Interactive games go to the next level using wireless controls that respond to the players' body motion. Using Ninetendo's Wii controller, players can run, jump, spin, slide, steer, accelerate, bank, dive, kick, throw and score. Nintendo engineers selected Analog Devices' ADXL330 for its accuracy, small size and extremely low power consumption. The 3-axis iMEMS accelerometer has a range of ±3.6g, a sensitivity of 300 mV/g, and signal conditioning packed into a 4 × 4-mm LFCSP package. For the rigors of gaming, the unit can withstand a shock level of 10,000g. For more information on Analog Devices' ADXL330 3-axis accelerometer.
During a teardown of the iPad Air and Microsoft Surface Pro 3 at the Medical Design & Manufacturing Show in Schaumburg, Ill., an engineer showed this "inflammatory" video about the dangers of maliciously mishandling lithium-ion batteries.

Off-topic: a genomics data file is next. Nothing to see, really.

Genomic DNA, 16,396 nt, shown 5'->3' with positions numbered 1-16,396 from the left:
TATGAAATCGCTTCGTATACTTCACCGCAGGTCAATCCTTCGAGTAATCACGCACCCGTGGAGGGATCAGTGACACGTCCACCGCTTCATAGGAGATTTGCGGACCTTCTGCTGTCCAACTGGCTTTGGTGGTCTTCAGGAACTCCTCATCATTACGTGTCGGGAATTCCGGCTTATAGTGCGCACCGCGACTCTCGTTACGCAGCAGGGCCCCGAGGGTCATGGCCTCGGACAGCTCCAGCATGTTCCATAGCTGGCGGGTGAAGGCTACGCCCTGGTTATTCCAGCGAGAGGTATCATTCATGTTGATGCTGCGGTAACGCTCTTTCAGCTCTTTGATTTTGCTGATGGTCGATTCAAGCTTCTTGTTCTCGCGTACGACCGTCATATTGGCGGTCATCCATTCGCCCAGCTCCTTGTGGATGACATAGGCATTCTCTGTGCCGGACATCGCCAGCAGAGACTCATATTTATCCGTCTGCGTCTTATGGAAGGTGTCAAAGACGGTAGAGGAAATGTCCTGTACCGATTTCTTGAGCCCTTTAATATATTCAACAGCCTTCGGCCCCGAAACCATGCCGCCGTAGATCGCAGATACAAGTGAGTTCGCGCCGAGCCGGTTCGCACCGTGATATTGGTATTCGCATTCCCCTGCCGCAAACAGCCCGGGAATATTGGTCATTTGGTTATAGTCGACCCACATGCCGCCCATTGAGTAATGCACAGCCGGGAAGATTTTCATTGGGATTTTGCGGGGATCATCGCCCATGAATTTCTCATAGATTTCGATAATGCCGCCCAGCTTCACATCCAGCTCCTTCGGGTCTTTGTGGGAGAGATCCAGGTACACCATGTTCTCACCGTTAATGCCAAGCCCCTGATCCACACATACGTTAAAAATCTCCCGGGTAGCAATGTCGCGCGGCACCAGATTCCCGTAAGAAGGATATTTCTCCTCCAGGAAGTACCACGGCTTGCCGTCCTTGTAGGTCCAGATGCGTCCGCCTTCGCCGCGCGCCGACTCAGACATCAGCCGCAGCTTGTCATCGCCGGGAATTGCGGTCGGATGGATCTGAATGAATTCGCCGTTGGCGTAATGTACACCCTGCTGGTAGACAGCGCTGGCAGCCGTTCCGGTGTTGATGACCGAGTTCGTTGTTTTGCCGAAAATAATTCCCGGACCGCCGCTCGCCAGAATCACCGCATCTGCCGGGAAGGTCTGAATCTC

The Window Watcher stops the burglar before he does damage or enters the house. House alarm service companies set off alarms and call the service only after the burglar has damaged and entered the house.
If you’re designing a handheld device or industrial machine that will employ a user interface, then you’ll want to check out the upcoming Design News Continuing Education Center course, "Engineering Principles Behind Advanced User Interface Technologies.”
Focus on Fundamentals consists of 45-minute on-line classes that cover a host of technologies. You learn without leaving the comfort of your desk. All classes are taught by subject-matter experts and all are archived. So if you can't attend live, attend at your convenience.